On the flip side, 43% struggle to find appealing destinations that are less crowded and 41% feel like it’s not possible to find sustainable travel options in cities or other popular tourist destinations. This indicates an opportunity for travel platforms to work with accommodation providers in these destinations to help them progress on their sustainability journeys and in turn to highlight more sustainable options, as well as to help consumers discover alternate times and places to take their trips, without sacrificing on experience.

Connection to culture and local communities

A regenerative philosophy is influencing decision-making, with 54% of Singapore travellers saying they want to leave the places they visit better than when they arrived and two-thirds (64%) wanting to have experiences that are representative of the local culture. In fact, almost a quarter (24%) say they have actively familiarised themselves with the local cultural values and traditions at their travel destination in advance of their trips and approximately one in four (27%) would be willing to pay more for travel activities to ensure they are giving back to local communities. Throughout Indonesia , we have the opportunity to make these connections but up to now it has not been the focus. We need to move quickly on this aspect now.

Tipping point for transportation

Singapore travellers are also mindful about how far they travel, how they get there and how they get around once they’re there. A quarter (25%) say they chose to travel to a destination closer to home to reduce their carbon footprint and one in four (25%) indicated that they researched public transport and/or options to rent a bicycle in their chosen destination. Good news indeed , except for one thing: Indonesian traffic is so bad and motor cycles so unruly that it would be hard to recommend cycling almost anywhere except the cycle and walking paths beachside in Sanur and Nusa Dua and parts of Seminyak and Legian. Going on public roads in Bali – or Jogja – or Bandung- would not be advisable.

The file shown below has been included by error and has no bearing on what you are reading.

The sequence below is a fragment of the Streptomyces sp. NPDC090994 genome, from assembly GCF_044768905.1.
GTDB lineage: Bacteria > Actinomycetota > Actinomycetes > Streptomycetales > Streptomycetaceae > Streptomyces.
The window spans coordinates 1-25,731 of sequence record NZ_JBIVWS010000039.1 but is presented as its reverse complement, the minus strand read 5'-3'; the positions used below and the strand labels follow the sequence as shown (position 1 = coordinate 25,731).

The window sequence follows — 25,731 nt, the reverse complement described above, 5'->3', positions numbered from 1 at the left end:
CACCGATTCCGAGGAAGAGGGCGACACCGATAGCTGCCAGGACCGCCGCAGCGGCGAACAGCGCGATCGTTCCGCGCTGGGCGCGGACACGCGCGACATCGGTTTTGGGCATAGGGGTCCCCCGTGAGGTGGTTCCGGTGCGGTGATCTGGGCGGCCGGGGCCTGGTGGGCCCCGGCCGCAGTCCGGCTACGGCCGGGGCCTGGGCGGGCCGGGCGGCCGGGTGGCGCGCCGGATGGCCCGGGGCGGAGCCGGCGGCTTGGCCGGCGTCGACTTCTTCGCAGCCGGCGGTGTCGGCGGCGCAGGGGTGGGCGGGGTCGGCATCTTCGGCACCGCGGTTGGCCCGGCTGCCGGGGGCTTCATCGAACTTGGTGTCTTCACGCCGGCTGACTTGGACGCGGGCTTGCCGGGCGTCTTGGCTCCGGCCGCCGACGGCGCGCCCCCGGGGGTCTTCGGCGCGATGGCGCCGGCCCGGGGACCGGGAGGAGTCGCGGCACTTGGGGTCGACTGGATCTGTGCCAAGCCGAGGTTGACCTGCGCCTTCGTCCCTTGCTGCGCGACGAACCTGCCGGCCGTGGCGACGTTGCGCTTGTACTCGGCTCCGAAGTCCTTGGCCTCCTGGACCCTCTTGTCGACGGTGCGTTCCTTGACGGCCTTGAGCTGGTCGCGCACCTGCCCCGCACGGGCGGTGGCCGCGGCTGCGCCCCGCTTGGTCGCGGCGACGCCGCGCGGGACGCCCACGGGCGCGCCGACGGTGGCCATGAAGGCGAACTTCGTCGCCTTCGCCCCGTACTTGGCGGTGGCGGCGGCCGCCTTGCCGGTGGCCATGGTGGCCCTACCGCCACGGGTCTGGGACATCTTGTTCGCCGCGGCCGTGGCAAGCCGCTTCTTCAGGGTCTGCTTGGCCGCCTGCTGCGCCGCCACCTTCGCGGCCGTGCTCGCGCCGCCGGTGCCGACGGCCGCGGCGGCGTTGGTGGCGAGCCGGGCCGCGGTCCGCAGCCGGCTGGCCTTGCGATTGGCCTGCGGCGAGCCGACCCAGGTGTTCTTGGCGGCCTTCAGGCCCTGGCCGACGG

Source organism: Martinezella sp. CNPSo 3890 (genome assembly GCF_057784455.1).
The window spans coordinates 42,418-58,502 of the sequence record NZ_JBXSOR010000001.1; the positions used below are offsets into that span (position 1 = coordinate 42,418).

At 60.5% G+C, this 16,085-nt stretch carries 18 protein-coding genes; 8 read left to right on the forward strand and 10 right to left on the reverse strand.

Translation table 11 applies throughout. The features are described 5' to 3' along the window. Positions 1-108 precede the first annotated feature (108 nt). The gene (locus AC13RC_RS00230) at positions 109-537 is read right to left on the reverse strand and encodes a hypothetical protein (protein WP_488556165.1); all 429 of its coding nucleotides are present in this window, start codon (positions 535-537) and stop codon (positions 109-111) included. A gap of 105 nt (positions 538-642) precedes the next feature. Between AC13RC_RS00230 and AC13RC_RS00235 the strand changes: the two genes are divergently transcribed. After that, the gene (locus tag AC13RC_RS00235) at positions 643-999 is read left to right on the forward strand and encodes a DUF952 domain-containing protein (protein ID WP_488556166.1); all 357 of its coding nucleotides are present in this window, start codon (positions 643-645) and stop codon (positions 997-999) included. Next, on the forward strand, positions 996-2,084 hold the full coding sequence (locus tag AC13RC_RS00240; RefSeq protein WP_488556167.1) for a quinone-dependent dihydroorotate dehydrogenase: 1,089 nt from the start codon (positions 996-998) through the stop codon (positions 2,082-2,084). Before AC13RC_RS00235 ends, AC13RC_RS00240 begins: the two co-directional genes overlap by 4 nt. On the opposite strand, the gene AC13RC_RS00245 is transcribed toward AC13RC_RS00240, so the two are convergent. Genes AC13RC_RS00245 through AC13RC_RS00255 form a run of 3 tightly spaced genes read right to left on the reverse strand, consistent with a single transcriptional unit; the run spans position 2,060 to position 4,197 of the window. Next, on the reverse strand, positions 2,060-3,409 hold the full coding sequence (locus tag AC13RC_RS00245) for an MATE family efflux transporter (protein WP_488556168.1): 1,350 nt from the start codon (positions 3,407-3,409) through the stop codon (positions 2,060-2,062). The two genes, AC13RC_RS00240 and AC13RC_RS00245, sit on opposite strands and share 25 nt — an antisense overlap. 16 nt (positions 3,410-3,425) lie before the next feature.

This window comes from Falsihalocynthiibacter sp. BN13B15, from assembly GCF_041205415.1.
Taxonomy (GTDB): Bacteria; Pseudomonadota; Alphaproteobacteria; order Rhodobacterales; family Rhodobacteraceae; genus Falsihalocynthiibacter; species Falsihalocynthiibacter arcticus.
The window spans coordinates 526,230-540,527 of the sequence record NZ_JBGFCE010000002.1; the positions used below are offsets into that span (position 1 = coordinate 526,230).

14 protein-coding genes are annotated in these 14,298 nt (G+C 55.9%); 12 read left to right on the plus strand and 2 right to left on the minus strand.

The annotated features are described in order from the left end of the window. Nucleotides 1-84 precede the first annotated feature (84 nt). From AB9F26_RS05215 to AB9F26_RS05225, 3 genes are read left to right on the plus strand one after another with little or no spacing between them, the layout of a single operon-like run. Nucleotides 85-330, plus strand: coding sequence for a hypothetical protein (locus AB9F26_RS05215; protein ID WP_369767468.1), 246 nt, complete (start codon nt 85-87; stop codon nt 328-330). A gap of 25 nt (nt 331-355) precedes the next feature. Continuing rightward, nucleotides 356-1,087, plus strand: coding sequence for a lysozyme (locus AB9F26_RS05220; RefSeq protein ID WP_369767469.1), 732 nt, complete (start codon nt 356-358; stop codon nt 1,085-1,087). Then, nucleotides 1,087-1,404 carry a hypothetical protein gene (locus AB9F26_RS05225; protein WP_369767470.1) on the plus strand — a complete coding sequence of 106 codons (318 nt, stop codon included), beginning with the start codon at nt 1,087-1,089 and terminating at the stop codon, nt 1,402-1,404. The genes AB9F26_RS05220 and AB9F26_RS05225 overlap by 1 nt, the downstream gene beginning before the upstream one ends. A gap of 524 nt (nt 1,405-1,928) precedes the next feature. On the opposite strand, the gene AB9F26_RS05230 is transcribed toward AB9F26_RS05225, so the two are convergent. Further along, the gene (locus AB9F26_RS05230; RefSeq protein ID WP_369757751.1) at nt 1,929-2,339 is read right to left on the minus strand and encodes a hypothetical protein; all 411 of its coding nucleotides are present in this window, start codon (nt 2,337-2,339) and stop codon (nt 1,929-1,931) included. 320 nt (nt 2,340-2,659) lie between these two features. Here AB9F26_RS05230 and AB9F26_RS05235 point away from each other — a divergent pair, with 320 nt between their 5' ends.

Continuing the journey to more sustainable travel for everyone

With more than 100,000 properties globally now being recognized for their sustainability efforts with a Travel Sustainable badge on Booking.com, the company has also further expanded the number of third-party certifications and labels that automatically qualify accommodations to receive it. In addition to those officially approved by the Global Sustainable Tourism Council (GSTC), Green Tourism and the EU Ecolabel, this now also includes Green Seal, Nordic Swan Ecolabel, Green Hospitality Ecolabel, Ibex Fairstay, Fair Trade Tourism, LEED and Edge.

So the writing is now very much on the wall: get sustainable now or get ignored by at least some markets. To assist the hotel industry become more sustainable a recently formed merger between Consultant Firm Bahar and Sustainability Advocacy MVB, BAHAR MVB  has set up shop to audit, advise and implement sustainability practices for the hotel industry in Indonesia.